(e) Trading SLA. The trading service negotiates the inter-microgrid trading scheme with the participating microgrid services. Provision of QoS guarantees can be made in SLA in accordance with the type of demands and responses.
4.2. Service Composition
The service-oriented architecture of a smart grid allows a user to choose and compose services as required. A smart grid user could be an individual end user (load/storage/generator) or a group of end users, along with microgrid and smart grid level service selections. For example, a user can choose to subscribe to one or more load/storage/generator services, along with a microgrid service, coordination service, and trading service. SLA for each service can be negotiated during service composition.
The major issues encountered during service composition include the following.
(a) Interface Discrepancy. Due to the format variations (WSDL, SOAP, UDDI, …, etc.) in the requests made by power loads, energy storages, and power generators, composing services at the microgrid level require standardizing the interface between data producers and data consumers. A typical interface implemented by the authors in the microgrid system developed in cooperation with the government of Taiwan is as follows.
A text file is used for recording the power data for each week. Each day is divided into 96 time slots of 15 minutes each. The file consists of 7 rows (one for each day), and each row consists of 98 values. The first value is the calendar date, the second value is the name of the data source, and the rest 96 values are the power data for the 96 time slots of that day.
Example. “20140608 LOAD23 15 20 16 19 ….” represents the power consumed by LOAD23 on 2014/6/8. The power data is in KWh/15 minutes.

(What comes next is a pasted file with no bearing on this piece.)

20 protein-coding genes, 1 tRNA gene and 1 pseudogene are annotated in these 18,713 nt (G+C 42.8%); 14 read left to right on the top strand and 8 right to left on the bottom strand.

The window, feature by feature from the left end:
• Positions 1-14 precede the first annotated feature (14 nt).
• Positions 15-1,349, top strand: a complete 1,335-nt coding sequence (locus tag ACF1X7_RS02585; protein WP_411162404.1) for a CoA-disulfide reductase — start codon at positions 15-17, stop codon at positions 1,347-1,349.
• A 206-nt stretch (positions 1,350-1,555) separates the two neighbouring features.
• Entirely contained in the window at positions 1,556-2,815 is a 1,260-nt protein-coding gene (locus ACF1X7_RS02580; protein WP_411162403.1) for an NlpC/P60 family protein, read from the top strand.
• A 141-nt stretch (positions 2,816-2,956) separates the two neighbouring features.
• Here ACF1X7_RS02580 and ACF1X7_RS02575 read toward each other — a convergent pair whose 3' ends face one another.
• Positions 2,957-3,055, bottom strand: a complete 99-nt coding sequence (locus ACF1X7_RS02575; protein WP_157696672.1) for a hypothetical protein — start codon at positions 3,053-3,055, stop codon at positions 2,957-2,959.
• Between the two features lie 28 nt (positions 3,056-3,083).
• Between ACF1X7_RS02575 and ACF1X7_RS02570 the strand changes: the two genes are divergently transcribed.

(b) Conglomeration Issues. Standardizing service interface as described above works only if the outputs of a service are a superset of the inputs of another service. For example, the power demand request made by a load service is a subset of the power data collected by a microgrid. When the inputs of a service do not match the outputs of one of more services that is dependent on, then some composition issues arise. Since there could be more than two services whose outputs need to be transformed into the inputs of a service, such a compound composition is called conglomeration in this work.
A typical example of conglomeration issues lies in the fact that an input of a service needs to be calculated from the outputs of one or more services. For example, in our smart grid design experience, the power generation service for photovoltaic (PV) systems needs the sunlight irradiance in w/m2; however, climate prediction services can only provide the global radiation in MJ/m2 and the duration of insolation in hours. We need to calculate the irradiance using the following formula, while taking care that whenever the irradiance is more than 1000 w/m2, then only 1000 w/m2 is considered since the solar panel cannot take more than that amount of irradiance:
(c) Location-Based Constraint Violation. Due to the location of a service requestor and a service provider, the composition of the two services could violate location-based constraints. For example, a generator service and a load service cannot be composed if the power generated by the generator service cannot be transmitted to the power load subscribing to the load service. Such restrictions exist because the power grid is not fully connected; that is, not all generators are connected to all loads. Physical proximity is a major location constraint due to the inefficiencies involved in long distance transmission of power over grid lines.
(d) End-to-End Quality of Service Guarantee Violation. Due to dynamic electricity pricing, real-time monitoring and control becomes a requisite of smart grids. However, currently, the information from smart meters is rarely real-time, most of the power consumption/storage/generation data are uploaded to cloud computing servers, and microgrid services access these data through web services, which are themselves prone to unacceptable delays. For example, a web service can be as long as 2 minutes or more if there is web proxy problems or security-related issues. New solutions are emerging in the form of constrained application protocol (CoAP) that allow wireless sensor nodes to communicate directly with each other, without going through the heavy-weight HTTP protocol stack. In the future, smart meters might be able to leverage on such light-weight protocols and real-time data information can be collected from the smart meters themselves, instead of from the cloud servers.